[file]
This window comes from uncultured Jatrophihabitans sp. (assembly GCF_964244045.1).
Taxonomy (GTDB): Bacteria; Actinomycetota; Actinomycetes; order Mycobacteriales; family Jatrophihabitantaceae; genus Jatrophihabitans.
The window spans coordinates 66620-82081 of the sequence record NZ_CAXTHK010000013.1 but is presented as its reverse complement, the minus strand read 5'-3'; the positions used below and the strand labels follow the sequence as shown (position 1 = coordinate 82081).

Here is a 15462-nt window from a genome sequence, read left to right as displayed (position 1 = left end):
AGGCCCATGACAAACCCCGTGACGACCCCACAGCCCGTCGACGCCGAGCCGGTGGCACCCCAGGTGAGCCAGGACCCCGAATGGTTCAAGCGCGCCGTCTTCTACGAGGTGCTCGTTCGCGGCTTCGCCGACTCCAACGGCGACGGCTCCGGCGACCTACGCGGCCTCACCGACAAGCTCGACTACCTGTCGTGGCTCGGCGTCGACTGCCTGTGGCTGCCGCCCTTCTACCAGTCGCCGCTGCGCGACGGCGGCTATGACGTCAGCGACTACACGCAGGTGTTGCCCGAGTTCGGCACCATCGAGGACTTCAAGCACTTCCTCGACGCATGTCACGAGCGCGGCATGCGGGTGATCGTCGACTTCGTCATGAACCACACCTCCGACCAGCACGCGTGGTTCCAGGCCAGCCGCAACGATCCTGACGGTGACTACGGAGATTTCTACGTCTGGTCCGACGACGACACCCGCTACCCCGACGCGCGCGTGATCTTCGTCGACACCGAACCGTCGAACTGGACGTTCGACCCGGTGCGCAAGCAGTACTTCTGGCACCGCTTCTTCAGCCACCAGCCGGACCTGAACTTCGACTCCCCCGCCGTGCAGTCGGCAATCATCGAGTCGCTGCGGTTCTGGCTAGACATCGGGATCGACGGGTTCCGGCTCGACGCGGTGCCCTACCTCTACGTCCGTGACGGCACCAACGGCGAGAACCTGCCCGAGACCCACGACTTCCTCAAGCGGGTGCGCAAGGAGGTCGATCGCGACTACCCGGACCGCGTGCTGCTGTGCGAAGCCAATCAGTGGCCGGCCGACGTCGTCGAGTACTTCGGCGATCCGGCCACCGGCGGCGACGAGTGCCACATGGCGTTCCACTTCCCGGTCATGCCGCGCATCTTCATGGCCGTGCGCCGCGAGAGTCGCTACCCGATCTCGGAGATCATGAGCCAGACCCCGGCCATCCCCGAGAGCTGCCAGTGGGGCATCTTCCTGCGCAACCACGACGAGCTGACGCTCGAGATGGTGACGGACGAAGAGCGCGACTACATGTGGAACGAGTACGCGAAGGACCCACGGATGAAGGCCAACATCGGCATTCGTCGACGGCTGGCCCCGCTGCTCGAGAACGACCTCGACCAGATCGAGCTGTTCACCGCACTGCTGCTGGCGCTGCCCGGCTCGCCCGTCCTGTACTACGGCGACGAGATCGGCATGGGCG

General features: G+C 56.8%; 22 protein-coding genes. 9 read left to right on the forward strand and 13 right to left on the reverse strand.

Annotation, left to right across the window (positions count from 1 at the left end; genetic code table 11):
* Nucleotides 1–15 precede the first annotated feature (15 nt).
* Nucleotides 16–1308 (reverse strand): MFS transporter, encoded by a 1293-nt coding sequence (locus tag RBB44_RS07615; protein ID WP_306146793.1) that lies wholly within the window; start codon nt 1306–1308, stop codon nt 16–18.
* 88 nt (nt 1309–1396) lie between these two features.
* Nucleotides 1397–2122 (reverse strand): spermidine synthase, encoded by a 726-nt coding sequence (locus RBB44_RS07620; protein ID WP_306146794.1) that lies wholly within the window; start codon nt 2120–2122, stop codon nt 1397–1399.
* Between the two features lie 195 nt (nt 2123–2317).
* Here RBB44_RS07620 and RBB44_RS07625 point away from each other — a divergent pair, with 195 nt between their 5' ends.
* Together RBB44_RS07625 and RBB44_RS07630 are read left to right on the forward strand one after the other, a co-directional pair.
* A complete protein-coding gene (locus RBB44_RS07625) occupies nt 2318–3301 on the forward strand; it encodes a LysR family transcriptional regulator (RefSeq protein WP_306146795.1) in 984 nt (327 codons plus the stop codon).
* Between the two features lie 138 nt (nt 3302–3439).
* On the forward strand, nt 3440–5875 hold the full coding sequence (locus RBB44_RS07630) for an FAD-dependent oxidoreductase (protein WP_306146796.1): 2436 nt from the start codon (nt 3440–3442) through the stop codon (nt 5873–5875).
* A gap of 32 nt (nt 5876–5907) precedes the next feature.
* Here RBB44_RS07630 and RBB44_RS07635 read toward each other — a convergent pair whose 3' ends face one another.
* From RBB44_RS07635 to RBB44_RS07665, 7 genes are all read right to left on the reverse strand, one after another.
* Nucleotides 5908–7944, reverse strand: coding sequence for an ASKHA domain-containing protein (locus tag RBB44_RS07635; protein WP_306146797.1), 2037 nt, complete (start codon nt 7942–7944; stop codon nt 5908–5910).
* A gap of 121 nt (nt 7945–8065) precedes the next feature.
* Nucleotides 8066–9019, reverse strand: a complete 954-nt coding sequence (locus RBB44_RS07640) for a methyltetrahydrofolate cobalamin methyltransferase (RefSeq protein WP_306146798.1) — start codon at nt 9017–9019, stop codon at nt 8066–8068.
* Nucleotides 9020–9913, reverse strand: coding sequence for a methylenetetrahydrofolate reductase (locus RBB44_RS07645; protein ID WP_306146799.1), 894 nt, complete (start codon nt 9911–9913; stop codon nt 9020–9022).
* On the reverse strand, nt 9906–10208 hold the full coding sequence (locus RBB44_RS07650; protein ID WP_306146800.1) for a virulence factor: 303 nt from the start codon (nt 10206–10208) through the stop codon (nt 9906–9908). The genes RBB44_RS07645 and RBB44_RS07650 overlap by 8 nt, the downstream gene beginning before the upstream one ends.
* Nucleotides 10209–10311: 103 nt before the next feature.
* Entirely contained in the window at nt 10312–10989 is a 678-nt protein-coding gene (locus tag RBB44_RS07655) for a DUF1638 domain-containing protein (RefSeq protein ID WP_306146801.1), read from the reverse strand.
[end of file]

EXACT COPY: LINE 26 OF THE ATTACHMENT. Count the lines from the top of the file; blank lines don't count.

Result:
* Nucleotides 10209–10311: 103 nt before the next feature.